^ I’m talking about something else. In the invoice that i received from Envato it says that i’ve received only $12.5% from the 70% that i already got. So it’s a clear error..
Nope, according to Envato’s fee structure 12.5% author fee is correct. You’re not receiving 70% of list price first.. you’re receiving 80% of the list price, and then 12.5% author fee is deducted. So the amount of 20% buyer fee plus the amount of 12.5% author fee would make up the over 30% of the list price Envato receives, and you end up with 70% of the list price after the two fees are deducted.
Huge milestone congrats, onward and upward to 1m!
I got the earnings has been calculated email on Feb 28
@SpaceStockFootage, well Envato wants to only reflect gross income for some reason, so we’re not going to get any statement that reflects our net income which will match what we can actually withdraw from our accounts.
^ ok right the $439 is what you actually received on your account, I thought the calculation was a little off Yes there is no invoice that will say how much you actually received in your account after deductions. Only an amount which shows gross income, which is basically 80% of the list price, and then the author fee amount.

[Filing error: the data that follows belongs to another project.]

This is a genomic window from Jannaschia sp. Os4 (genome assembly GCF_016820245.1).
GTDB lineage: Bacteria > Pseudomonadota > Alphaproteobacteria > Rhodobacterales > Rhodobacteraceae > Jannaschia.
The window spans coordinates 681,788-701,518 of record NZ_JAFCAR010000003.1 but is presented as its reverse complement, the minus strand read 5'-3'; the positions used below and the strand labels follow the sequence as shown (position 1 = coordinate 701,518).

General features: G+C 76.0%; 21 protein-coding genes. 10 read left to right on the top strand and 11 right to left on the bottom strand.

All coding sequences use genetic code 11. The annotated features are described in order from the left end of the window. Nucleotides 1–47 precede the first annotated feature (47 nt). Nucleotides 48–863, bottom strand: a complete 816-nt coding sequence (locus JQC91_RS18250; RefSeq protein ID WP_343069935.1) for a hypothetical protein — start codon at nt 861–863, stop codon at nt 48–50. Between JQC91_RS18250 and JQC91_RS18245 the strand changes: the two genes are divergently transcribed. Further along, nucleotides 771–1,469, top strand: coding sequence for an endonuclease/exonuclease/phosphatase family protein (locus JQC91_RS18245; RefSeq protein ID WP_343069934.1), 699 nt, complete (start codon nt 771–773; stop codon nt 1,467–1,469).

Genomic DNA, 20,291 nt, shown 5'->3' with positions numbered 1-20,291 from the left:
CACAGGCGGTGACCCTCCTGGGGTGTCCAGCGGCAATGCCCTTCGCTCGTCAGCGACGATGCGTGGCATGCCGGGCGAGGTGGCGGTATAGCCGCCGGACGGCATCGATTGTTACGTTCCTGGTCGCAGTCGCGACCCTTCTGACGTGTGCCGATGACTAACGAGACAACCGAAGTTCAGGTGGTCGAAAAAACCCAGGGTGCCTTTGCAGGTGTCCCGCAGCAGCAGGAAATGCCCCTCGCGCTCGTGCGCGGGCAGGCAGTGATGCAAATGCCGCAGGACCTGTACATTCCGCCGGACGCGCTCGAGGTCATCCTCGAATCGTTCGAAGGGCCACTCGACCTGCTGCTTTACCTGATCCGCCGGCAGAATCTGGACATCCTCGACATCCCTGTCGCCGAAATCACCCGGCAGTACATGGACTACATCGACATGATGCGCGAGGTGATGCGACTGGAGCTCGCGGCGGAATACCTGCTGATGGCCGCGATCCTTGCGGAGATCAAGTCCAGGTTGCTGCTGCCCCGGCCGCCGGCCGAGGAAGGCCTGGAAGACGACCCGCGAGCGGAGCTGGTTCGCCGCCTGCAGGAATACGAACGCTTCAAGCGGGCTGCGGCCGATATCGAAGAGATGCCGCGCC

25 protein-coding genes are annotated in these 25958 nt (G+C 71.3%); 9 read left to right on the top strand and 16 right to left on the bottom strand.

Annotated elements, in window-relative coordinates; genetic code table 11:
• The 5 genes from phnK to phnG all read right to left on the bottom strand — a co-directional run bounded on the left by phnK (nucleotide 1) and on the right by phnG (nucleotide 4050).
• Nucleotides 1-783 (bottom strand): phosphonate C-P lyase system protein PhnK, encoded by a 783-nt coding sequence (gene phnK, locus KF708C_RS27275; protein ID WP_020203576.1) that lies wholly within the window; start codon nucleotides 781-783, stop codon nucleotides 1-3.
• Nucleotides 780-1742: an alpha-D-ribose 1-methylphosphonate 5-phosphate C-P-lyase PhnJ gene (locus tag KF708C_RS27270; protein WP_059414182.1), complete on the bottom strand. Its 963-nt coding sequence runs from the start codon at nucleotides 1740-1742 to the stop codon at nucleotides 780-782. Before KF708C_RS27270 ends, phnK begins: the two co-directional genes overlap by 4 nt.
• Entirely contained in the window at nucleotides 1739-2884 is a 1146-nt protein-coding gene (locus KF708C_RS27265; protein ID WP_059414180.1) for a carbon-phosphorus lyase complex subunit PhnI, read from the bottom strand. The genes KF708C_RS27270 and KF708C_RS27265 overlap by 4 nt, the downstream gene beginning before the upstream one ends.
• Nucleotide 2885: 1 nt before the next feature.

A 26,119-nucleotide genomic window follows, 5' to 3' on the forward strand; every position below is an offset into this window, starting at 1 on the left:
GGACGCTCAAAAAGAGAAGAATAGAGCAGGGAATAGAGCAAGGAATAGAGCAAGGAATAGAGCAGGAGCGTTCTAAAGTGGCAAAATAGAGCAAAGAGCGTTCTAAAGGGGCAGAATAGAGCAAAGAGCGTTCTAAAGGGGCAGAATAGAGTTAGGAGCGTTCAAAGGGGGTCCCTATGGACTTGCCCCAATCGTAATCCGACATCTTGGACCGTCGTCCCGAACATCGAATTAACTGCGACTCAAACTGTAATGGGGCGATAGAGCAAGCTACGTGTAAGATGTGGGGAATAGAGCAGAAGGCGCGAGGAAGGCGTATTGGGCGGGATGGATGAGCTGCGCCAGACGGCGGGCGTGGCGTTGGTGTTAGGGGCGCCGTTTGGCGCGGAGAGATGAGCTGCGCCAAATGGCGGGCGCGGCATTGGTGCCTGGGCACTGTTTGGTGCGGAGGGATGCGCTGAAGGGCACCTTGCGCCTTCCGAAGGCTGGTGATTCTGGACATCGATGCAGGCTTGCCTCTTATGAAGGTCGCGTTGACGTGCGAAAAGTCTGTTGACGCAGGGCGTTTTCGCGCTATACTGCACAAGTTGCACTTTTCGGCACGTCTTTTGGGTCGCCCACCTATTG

I like the new monthly invoice feature. Surely they’re almost worthless for tax reporting reasons though? Mine says a total of $255 for Feb, when my actual earnings were $439. I’m kind of getting my head around the whole author fee/buyer fee thing, but if $255 is my author fee, then what is the other $184 called which I don’t get an invoice for? Thanks!
The $184 is your net income. ($439 gross income from buyer less expenses of $255 author fee)
Because some authors create items for niches that are currently selling well, instead of guessing of a niche that could do well (more risk) It’s only unhealthy when items end up looking similar, but original concepts is healthy competition.